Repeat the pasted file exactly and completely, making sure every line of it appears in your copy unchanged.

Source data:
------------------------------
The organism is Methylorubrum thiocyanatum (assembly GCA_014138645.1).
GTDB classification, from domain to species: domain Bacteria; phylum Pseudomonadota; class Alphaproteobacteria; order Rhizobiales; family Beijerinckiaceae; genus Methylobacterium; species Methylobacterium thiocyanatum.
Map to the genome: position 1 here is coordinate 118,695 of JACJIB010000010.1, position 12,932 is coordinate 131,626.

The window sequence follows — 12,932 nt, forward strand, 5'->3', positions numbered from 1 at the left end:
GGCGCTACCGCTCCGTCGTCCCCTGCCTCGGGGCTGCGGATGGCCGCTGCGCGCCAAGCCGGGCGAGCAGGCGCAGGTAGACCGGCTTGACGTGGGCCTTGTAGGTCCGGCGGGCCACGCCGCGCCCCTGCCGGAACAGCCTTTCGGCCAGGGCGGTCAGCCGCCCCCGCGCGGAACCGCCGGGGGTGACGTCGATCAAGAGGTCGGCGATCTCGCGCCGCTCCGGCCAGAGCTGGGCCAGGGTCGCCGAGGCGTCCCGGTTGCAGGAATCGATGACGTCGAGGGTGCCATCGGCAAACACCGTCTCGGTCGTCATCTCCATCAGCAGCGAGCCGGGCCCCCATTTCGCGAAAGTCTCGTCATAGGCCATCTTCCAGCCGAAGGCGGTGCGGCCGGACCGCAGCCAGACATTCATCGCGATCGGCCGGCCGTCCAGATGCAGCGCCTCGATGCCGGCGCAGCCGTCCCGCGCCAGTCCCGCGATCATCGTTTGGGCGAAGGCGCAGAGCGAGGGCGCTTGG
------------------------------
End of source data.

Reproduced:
The organism is Methylorubrum thiocyanatum (assembly GCA_014138645.1).
GTDB classification, from domain to species: domain Bacteria; phylum Pseudomonadota; class Alphaproteobacteria; order Rhizobiales; family Beijerinckiaceae; genus Methylobacterium; species Methylobacterium thiocyanatum.
Map to the genome: position 1 here is coordinate 118,695 of JACJIB010000010.1, position 12,932 is coordinate 131,626.

The window sequence follows — 12,932 nt, forward strand, 5'->3', positions numbered from 1 at the left end:
GGCGCTACCGCTCCGTCGTCCCCTGCCTCGGGGCTGCGGATGGCCGCTGCGCGCCAAGCCGGGCGAGCAGGCGCAGGTAGACCGGCTTGACGTGGGCCTTGTAGGTCCGGCGGGCCACGCCGCGCCCCTGCCGGAACAGCCTTTCGGCCAGGGCGGTCAGCCGCCCCCGCGCGGAACCGCCGGGGGTGACGTCGATCAAGAGGTCGGCGATCTCGCGCCGCTCCGGCCAGAGCTGGGCCAGGGTCGCCGAGGCGTCCCGGTTGCAGGAATCGATGACGTCGAGGGTGCCATCGGCAAACACCGTCTCGGTCGTCATCTCCATCAGCAGCGAGCCGGGCCCCCATTTCGCGAAAGTCTCGTCATAGGCCATCTTCCAGCCGAAGGCGGTGCGGCCGGACCGCAGCCAGACATTCATCGCGATCGGCCGGCCGTCCAGATGCAGCGCCTCGATGCCGGCGCAGCCGTCCCGCGCCAGTCCCGCGATCATCGTTTGGGCGAAGGCGCAGAGCGAGGGCGCTTGG